The Regulation of Nanotechnology

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While nanoparticles can be found in a wide variety of natural sources including sand, ocean spray, volcanic ash, dust, and even blood borne proteins, the manipulation and engineering of various bulk materials has gained a tremendous amount of interest over the last several years.

When engineered to be nanosized, these materials can exhibit exceptional optical, magnetic and electrical properties, to name a few, that often significantly exceed the properties of their bulk counterparts. The beneficial application of nanotechnology to the electronic, agricultural and energy industry is only expected to continue as this technology continues to be applied to industries across the world. While the benefits of nanotechnology to these industries are evident, the potential impact that this technology poses to the environment and human health are critical to evaluate and regulate in an effort to prevent irreversible harm.

Regulation of Nanotechnology in Agriculture

The rising demand for the agricultural industry to maximize agricultural output has pushed this industry to incorporate the use of nanoscale materials. More specifically, nanotechnology in the agricultural industry has shown impressive potential in terms of improving seed germination, plant growth, and protection through a controlled release of agrochemicals and an overall reduction in the use of fertilization that subsequently minimizes the potential loss of nutrients.

As the application of this technology becomes a more realistic option for this industry, there has been a growing concern on the possible human and environmental health implications that may occur as a result. For example, the exposure route of particular concern involves the potential bioaccumulation of nano-enhanced materials within the environment and food chain that can eventually reach human consumption. In an effort to address this concern, the agricultural industry has exercised a considerable amount of research into development of “green nanotechnology,” which is expected to address the potential environmental challenges of nanotechnology within this industry.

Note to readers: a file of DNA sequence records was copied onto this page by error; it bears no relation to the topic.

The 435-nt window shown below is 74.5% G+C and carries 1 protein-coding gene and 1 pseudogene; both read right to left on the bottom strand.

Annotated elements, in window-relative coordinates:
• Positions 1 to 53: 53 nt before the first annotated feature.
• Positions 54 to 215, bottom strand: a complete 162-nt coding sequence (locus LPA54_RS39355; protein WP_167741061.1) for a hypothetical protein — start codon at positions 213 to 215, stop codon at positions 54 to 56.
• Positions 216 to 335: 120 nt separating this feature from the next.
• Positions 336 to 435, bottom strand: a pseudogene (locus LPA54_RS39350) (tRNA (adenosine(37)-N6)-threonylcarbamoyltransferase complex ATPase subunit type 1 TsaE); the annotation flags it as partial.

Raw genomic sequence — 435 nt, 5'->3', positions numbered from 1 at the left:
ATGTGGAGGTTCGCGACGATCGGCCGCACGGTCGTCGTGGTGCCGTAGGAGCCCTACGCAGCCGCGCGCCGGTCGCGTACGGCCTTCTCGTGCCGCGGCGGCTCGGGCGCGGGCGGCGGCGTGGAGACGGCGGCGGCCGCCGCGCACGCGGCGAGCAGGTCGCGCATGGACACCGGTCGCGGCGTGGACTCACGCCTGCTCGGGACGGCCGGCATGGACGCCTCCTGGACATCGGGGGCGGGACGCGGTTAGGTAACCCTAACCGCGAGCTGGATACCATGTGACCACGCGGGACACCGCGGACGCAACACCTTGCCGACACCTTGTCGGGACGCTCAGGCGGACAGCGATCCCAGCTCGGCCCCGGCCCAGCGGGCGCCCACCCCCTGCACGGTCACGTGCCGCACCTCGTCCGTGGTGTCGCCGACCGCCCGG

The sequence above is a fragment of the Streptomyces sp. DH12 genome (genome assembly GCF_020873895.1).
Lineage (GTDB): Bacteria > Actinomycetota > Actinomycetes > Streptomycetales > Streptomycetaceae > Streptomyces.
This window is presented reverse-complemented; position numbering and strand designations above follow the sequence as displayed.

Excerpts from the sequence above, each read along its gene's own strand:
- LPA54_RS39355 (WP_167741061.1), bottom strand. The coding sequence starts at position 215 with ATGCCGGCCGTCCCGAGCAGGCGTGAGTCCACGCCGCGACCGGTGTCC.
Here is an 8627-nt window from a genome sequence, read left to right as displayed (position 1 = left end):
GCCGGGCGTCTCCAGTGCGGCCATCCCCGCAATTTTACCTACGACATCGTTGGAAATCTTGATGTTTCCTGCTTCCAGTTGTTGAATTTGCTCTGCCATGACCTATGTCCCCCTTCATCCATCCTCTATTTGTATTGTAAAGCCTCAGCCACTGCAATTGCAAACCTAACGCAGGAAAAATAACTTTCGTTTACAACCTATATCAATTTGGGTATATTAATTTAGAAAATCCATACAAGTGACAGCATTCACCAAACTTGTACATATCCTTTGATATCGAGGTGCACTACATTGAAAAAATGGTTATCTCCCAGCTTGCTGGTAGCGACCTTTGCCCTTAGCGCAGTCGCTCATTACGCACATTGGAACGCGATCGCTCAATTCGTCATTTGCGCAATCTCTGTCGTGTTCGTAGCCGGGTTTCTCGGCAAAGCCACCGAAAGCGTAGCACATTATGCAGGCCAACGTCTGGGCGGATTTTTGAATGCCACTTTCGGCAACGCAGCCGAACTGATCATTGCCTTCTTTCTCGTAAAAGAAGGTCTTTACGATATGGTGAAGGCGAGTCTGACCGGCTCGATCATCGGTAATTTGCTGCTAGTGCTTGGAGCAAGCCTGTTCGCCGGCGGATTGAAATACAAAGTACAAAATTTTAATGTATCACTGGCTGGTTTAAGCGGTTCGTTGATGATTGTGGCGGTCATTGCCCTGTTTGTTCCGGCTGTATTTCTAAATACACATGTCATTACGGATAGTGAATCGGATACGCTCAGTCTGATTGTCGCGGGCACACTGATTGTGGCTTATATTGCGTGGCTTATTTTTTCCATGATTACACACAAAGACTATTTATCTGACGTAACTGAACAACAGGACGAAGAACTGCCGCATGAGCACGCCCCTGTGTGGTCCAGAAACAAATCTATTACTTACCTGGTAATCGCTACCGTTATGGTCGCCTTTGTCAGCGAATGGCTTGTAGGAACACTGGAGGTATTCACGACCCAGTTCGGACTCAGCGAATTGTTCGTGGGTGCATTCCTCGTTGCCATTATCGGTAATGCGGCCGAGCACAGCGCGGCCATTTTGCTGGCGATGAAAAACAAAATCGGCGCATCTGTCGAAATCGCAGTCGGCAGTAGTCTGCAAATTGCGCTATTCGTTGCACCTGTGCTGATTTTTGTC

Nanosensors for Monitoring Pesticides

A growing concern regarding the determination of both the chemical and physical properties of fertilizers, herbicides, pesticides, insecticides, heavy metals, organic pollutants and pathogens, particularly when present at the nanolevel, has prompted the development of nanosensors for this exact purpose. Capable of detecting particles with a dimension that is greater than 100 nanometers (nm), these nanosensors are expected to offer researchers an increased sensitivity at a rapid detection rate as compared to traditional detection techniques.

Additionally, researchers are particularly interested in the potential of these nanosensors to investigate the following properties of plants:

  • Bacterial, viral and fungal pathogen populations
  • Moisture levels
  • Soil pH
  • Fertility
  • Temperature
  • Nutrient status and concentrations
  • Sustainable growth
  • Improved yield production

Social Regulation of Nanotechnology in Agriculture